Being bilingual might delay the onset of symptoms or diagnosis of dementia by several years, but doesn’t protect from it. As Eva Juarros-Daussà from the Department of Frisian Language and Culture at the University in Groningen states: “the dementia studies have the same flaws than the cognitive task ones: there is no baseline data of cognitive performance previous to illness, and thus the comparison is not really reliable”.  Neurological data on this matter also doesn’t yield the expected results: “there is currently a disconnect between the favored executive functioning component in the behavioral literature (monitoring/mental flexibility) and the contrasts used most frequently in the neuro-imaging work that typically compare statistical maps between congruent and incongruent trials” (Paap et al 2015, 275).

At this stage of research, there is a need for a theory on how two or more languages are co-ordinated and specify which of the “control mechanisms employ domain-general executive functioning”.

According to Paap, Johnson and Sawi (2015) research on cognitive functioning and bi-/multilingualism should focus on the following questions:

– is there a specific type  of bilingual experience that is most important to enhancing that component of executive functioning?

– does this critical experience play the lead role in predicting which bilingual groups should have better executive functioning and be better than monolinguals?

– how do these groups need to be matched with SES, immigrant status, culture etc. using operationally defined measures?

only to name a few… 

The current conclusion from these studies is that there is little evidence that bilingualism protects against cognitive decline; if there are any kind of bilingual advantages to executive functioning, they are restricted to specific aspects of bilingual experience that enhance only specific components of the executive function and these constraints, if they exist, need yet to be determined.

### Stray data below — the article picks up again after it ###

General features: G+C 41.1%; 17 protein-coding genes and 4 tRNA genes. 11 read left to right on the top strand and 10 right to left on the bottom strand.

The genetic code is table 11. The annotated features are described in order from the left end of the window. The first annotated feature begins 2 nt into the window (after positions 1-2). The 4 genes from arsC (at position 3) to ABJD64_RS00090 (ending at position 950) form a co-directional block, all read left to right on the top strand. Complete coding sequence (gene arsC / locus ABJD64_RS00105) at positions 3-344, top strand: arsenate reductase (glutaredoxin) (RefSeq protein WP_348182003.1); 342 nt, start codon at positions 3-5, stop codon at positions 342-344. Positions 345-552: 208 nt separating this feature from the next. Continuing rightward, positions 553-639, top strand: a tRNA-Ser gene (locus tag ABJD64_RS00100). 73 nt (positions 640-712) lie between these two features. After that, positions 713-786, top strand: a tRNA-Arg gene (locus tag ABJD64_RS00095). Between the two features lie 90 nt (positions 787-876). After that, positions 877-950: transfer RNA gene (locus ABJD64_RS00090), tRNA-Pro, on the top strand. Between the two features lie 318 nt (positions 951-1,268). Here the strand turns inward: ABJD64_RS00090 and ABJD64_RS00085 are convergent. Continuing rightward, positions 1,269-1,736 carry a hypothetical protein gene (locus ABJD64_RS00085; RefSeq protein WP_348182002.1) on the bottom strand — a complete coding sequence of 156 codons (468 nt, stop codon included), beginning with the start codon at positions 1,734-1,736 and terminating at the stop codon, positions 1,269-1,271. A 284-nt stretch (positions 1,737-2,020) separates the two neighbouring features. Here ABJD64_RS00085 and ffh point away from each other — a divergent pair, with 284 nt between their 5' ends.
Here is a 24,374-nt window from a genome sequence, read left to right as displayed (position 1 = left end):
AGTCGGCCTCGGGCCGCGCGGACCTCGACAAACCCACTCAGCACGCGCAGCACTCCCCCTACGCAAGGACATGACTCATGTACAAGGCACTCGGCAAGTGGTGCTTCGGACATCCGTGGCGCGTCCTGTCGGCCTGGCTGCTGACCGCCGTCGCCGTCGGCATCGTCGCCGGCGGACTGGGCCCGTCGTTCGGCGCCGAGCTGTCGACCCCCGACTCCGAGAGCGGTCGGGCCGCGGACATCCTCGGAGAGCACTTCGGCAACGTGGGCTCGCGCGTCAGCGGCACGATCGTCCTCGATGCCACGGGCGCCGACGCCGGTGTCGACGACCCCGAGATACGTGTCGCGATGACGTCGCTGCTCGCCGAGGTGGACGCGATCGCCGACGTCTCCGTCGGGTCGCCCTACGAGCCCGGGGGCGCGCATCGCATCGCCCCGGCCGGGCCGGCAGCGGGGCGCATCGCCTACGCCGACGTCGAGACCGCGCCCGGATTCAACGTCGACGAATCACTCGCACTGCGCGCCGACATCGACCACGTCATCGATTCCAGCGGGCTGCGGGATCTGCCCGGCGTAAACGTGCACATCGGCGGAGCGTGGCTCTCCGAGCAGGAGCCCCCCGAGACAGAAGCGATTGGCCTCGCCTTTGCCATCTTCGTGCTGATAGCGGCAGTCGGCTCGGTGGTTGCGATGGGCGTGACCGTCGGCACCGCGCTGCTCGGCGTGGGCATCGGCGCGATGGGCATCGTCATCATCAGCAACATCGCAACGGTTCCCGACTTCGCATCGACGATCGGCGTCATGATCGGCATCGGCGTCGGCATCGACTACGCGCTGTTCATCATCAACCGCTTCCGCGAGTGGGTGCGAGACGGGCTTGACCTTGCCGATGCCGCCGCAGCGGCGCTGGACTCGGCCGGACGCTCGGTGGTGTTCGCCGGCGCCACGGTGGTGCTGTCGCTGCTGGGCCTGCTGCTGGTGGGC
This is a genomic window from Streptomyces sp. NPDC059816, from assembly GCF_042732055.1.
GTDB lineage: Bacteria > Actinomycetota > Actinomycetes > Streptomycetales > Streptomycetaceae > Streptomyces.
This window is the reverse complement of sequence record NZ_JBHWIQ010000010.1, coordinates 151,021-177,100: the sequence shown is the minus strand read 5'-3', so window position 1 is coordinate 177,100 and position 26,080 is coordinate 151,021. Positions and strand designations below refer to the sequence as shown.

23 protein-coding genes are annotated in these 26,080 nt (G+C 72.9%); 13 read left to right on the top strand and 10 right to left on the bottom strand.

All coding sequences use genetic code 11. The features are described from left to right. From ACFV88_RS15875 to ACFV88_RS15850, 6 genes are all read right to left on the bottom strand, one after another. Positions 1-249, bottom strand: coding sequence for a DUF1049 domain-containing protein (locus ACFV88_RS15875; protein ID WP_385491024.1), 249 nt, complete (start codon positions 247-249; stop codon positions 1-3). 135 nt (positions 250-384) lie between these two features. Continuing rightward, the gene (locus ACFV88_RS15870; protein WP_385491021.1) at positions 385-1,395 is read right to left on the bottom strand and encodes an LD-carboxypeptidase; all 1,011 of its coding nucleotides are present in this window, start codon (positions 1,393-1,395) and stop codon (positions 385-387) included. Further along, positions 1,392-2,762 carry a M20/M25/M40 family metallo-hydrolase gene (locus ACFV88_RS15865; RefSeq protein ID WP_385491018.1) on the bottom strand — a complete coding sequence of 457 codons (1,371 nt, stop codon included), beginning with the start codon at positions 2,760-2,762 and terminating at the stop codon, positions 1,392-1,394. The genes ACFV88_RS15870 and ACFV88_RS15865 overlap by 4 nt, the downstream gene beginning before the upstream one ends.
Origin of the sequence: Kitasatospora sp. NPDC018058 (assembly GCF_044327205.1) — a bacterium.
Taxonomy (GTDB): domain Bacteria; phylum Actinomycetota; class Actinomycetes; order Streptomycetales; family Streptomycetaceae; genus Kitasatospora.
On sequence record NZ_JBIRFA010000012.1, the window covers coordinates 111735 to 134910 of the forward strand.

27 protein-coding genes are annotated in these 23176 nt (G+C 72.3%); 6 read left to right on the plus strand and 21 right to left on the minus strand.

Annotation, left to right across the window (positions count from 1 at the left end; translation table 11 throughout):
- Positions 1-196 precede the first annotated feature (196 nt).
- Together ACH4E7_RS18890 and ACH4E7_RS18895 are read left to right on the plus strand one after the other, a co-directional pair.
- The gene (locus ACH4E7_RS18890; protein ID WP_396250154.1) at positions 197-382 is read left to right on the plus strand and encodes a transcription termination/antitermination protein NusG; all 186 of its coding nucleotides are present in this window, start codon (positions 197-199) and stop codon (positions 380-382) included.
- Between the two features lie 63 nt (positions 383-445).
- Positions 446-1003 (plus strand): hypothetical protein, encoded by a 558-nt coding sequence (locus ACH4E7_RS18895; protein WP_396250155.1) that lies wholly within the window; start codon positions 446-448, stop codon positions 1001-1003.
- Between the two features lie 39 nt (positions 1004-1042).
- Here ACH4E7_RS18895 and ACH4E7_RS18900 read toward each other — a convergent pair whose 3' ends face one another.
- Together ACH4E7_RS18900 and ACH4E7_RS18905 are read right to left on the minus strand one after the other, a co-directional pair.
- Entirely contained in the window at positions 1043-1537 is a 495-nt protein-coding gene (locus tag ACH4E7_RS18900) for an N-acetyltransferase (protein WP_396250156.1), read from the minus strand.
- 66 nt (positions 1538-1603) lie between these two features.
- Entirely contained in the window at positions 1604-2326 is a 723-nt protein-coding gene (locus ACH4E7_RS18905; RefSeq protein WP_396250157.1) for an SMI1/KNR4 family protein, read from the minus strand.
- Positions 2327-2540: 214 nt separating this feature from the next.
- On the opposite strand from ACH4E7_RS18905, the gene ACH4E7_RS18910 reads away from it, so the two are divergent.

Like Dr. Eva J. Daussà points out: “the most salient benefits of multilingualism are not necessarily at the general cognitive level (other than those brought about by the extra learning), but at the psychosocial level: multilinguals are used to look at issues, people, and things from multiple perspectives, and that makes them more flexible in their thinking, which is highly conducive to better problem solving skills, deeper empathetic intelligence, and better social skills.”




A. De Bruin, T. H. Bak, S. della Sala (2015), Examining the effects of active versus inactive bilingualism on executive control in a carefully matched non-immigrant sample, in Journal of Memory and Language, Vol 85, November 2015, 15-26.

A. De Bruin, B. Treccani, S. Della Sala (2015), Cognitive advantage in blingualism: an example of publication bias, Psychological Science, 26(1), 99-107.

C.C. von Bastian, A.S. Sousa, M. Gade (2015), No evidence for bilingual cognitive advantages: A test of four hypotheses, Journal of Experimental Psychology General 145(2).

S. Kousaie, Ch. Sheppard, M. Lemieux, L. Monetta, V. Taler (2014), Executive function and bilingualism in young and older adults, Frontiers in Behavioral Neuroscience, 8. (doi: 10.3389/fnbeh.2014.00250)

M. Lehtonen, A. Soveri, A. Laine, J. Järvenpää, A. de Bruin, J. Antfolk (2018), Is bilingualism associated with enhanced executive functioning in adults? A meta-analytic review  in Psychological Bulletin, Vol 144(4), April 2018, 394-425

C.M. MacLeod (1991), Half a century of research on the Stroop effect: An integrative review, Psychological Bulletin, 109, 163-203.

K. R. Paap, O. Sawi (2015), Bilingual advantages in executive functioning: problems in convergent validity, discriminant validity, and the identification of the theoretical constructs, Frontiers in Psychology, 2015, 2. (doi: 10-3389/fpsyg.2014.00962)

J. R. Stroop (1935), Studies of interference in serial verbal reactions. Journal of Experimental Psychology, 18, 643-662. Read here on Classics in the history of psychology.